After all of the bad news about Freon, there is some good news. Freon does not go ‘bad.’ As Freon is self-contained in the AC unit, if there are no leaks or damage, the existing Freon will continue to circulate and provide you with cool, comfortable air conditioning.
Freon is not used up in the process of cooling your home, and it will not rot or dissipate if it sits unused in its sealed unit.
It does become a problem if there is a leak and your refrigerant levels are low. Recycled Freon is available to top up after a leak is repaired, but it is becoming very difficult to find. Systems that contain Freon cannot be topped up with a different, environmentally safe refrigerant once they run low.
So now that the question of, “Does Freon go bad?” has been answered, what are your options when your AC — which contains Freon — runs low? This is a job for an HVAC professional at your local repair company in Charleston, SC.
Freon Leaks? Call the HVAC Professionals
There are signs that your Freon is leaking, and the levels are low. An HVAC professional should be called to investigate and diagnose the potential Freon leak as soon as you have any of the following problems:
- Your home is not cooling
- Warm air coming from the vents
- Rising energy bills
- Hissing or bubbling noise
- Frozen evaporator coil
- Ice on the line of outdoor units
Because of Freon’s dangers, any suspected leak needs to be investigated by an HVAC professional. Licensed HVAC professionals are trained to handle Freon leaks, and it should not be attempted by anyone else. There are legal requirements to handling Freon, and it should never be a DIY project.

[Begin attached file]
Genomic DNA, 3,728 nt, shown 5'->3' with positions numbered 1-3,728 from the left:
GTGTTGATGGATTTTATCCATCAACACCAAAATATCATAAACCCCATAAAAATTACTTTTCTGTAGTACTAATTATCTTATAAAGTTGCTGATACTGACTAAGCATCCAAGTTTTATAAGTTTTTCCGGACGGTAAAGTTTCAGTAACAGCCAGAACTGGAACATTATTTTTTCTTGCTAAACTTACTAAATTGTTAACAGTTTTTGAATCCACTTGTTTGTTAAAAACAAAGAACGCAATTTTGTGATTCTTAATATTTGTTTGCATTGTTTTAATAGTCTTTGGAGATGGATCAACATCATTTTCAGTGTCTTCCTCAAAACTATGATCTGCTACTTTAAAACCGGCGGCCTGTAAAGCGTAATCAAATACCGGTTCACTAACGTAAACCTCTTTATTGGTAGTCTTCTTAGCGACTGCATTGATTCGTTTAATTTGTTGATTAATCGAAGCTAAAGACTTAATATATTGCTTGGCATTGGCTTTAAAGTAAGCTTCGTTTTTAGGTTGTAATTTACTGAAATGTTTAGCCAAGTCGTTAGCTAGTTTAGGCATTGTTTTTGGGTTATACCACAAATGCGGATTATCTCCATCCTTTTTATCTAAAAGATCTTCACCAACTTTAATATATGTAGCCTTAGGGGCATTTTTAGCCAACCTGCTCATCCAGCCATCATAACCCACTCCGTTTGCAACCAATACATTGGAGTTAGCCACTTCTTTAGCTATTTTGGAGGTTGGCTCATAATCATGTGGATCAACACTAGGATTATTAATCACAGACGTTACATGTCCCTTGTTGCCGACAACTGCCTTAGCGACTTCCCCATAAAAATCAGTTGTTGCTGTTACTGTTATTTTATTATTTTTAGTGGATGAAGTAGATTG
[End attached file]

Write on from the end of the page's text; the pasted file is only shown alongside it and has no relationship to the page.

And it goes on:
Once it is low on Freon, only licensed HVAC professionals are certified by the EPA to recharge your air conditioning in Charleston, SC, so even if you are tempted to top it off yourself, you will be unable to purchase more Freon.
HVAC Replacements by Your Local Repair Company
Considering that recycled Freon is becoming increasingly unavailable in Charleston, SC, you must weigh your options regarding repairing or replacing your old air conditioning system. Any system that is still using Freon is well over ten years old, and aging systems experience an increase in repairs each year.
Not only is recycled Freon difficult to find, but old AC system parts also become obsolete and hard to find as the years go by. Because the answer to the question of, “Does Freon go bad?” is no, it also means that it is always a risk to the environment and humans in the case of leakage or mishandling.
Older air conditioning systems have a lifespan of 10-12 years if they are well maintained, so any system that still contains Freon needs to be replaced to avoid breakdowns or potential leaks.
Modern air conditioning systems are designed to be more energy-efficient and have many features to enhance your home’s comfort. Rather than spending money calling out your local repair company to fix an outdated AC system, a replacement is a great investment that will save you money in the long run.
AirMax Heating & Air — HVAC Professionals in Charleston, SC
AirMax Heating & Air are your licensed HVAC professionals in Charleston, SC, with experience in repairing and replacing air conditioning systems.
Our qualified technicians will quickly diagnose your AC problems and provide you with a fast repair or a superior replacement that you can afford. Call us today for the service and experience you can count on.